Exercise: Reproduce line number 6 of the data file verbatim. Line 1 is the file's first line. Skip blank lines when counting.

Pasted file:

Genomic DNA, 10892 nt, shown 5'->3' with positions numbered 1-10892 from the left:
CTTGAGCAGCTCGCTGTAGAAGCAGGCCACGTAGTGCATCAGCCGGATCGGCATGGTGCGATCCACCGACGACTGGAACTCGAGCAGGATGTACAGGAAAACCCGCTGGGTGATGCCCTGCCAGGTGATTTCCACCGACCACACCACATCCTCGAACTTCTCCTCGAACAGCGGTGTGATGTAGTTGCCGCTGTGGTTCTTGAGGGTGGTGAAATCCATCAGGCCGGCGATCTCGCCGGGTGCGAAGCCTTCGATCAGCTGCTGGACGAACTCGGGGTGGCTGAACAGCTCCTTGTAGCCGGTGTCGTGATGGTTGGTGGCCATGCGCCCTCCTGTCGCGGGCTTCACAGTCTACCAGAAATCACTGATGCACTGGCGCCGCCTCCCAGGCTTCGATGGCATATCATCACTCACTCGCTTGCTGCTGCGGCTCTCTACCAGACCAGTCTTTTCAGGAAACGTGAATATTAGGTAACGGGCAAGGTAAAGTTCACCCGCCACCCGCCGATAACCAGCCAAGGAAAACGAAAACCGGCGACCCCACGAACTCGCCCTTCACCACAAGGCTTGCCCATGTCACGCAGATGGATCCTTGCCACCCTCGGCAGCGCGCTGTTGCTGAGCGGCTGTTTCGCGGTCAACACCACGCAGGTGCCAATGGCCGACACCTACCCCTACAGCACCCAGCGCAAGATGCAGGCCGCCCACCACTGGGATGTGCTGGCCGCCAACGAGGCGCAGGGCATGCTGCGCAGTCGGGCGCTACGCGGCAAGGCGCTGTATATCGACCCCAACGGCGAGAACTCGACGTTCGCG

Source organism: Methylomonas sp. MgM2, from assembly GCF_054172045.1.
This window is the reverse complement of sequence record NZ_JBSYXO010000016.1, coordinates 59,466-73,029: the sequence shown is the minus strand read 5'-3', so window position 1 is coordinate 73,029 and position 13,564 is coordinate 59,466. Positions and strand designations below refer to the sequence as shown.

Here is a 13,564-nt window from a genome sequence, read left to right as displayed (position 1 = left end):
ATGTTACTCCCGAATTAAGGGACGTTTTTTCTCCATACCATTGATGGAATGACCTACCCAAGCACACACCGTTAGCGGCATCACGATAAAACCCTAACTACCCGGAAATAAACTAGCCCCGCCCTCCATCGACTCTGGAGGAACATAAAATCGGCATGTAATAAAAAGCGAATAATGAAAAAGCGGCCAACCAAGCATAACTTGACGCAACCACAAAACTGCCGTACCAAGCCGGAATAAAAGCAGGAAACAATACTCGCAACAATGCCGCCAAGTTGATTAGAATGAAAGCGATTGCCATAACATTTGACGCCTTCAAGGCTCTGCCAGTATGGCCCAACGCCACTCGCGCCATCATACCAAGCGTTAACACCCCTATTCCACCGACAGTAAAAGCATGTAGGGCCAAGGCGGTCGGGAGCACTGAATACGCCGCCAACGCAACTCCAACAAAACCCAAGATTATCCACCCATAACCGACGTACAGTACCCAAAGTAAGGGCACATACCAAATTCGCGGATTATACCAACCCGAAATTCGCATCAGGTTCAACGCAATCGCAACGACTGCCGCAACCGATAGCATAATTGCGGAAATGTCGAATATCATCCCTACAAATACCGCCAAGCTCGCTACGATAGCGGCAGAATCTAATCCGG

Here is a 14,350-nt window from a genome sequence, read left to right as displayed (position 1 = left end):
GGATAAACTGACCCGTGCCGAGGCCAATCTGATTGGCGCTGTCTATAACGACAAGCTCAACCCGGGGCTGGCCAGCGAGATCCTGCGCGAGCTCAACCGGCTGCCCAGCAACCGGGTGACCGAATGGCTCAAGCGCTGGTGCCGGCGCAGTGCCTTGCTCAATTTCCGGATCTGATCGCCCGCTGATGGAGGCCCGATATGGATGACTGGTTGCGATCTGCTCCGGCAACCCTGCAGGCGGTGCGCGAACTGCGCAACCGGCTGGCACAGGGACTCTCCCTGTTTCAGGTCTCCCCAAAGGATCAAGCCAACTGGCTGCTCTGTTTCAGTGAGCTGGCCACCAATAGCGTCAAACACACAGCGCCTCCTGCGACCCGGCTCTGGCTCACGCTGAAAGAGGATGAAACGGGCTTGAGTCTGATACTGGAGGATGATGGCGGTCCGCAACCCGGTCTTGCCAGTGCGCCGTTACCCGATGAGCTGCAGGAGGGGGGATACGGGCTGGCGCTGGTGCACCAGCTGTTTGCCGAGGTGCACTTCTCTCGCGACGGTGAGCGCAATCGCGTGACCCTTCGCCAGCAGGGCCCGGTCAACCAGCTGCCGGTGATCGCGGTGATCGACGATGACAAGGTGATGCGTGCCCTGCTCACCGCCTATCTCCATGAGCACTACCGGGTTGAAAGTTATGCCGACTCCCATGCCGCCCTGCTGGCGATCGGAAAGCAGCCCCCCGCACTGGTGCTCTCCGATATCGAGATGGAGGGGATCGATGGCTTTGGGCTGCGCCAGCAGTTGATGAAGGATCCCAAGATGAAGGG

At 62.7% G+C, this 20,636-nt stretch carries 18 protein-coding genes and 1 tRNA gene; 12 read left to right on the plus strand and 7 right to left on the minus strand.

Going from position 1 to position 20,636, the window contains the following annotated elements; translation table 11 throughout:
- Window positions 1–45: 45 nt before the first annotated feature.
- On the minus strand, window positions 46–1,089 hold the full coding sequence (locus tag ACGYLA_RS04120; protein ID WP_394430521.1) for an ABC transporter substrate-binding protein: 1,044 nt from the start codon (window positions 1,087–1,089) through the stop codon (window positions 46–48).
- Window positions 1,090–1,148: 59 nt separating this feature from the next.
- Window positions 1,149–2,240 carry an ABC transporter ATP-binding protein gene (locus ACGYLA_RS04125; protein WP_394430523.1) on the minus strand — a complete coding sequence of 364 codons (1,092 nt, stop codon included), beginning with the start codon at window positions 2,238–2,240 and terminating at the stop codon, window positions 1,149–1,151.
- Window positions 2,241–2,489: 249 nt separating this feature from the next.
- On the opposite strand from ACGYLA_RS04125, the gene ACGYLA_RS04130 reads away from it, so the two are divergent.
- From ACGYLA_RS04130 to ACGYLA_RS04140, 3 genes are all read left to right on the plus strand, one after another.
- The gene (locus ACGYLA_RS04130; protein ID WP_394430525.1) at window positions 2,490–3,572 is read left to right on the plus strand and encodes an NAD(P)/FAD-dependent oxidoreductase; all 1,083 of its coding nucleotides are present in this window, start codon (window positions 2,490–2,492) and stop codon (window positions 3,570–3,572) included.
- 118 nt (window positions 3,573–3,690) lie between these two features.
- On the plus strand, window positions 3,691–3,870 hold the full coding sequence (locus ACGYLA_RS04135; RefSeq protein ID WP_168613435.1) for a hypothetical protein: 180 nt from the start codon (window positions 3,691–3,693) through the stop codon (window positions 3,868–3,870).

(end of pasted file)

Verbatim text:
ATGTTACTCCCGAATTAAGGGACGTTTTTTCTCCATACCATTGATGGAATGACCTACCCAAGCACACACCGTTAGCGGCATCACGATAAAACCCTAACTACCCGGAAATAAACTAGCCCCGCCCTCCATCGACTCTGGAGGAACATAAAATCGGCATGTAATAAAAAGCGAATAATGAAAAAGCGGCCAACCAAGCATAACTTGACGCAACCACAAAACTGCCGTACCAAGCCGGAATAAAAGCAGGAAACAATACTCGCAACAATGCCGCCAAGTTGATTAGAATGAAAGCGATTGCCATAACATTTGACGCCTTCAAGGCTCTGCCAGTATGGCCCAACGCCACTCGCGCCATCATACCAAGCGTTAACACCCCTATTCCACCGACAGTAAAAGCATGTAGGGCCAAGGCGGTCGGGAGCACTGAATACGCCGCCAACGCAACTCCAACAAAACCCAAGATTATCCACCCATAACCGACGTACAGTACCCAAAGTAAGGGCACATACCAAATTCGCGGATTATACCAACCCGAAATTCGCATCAGGTTCAACGCAATCGCAACGACTGCCGCAACCGATAGCATAATTGCGGAAATGTCGAATATCATCCCTACAAATACCGCCAAGCTCGCTACGATAGCGGCAGAATCTAATCCGG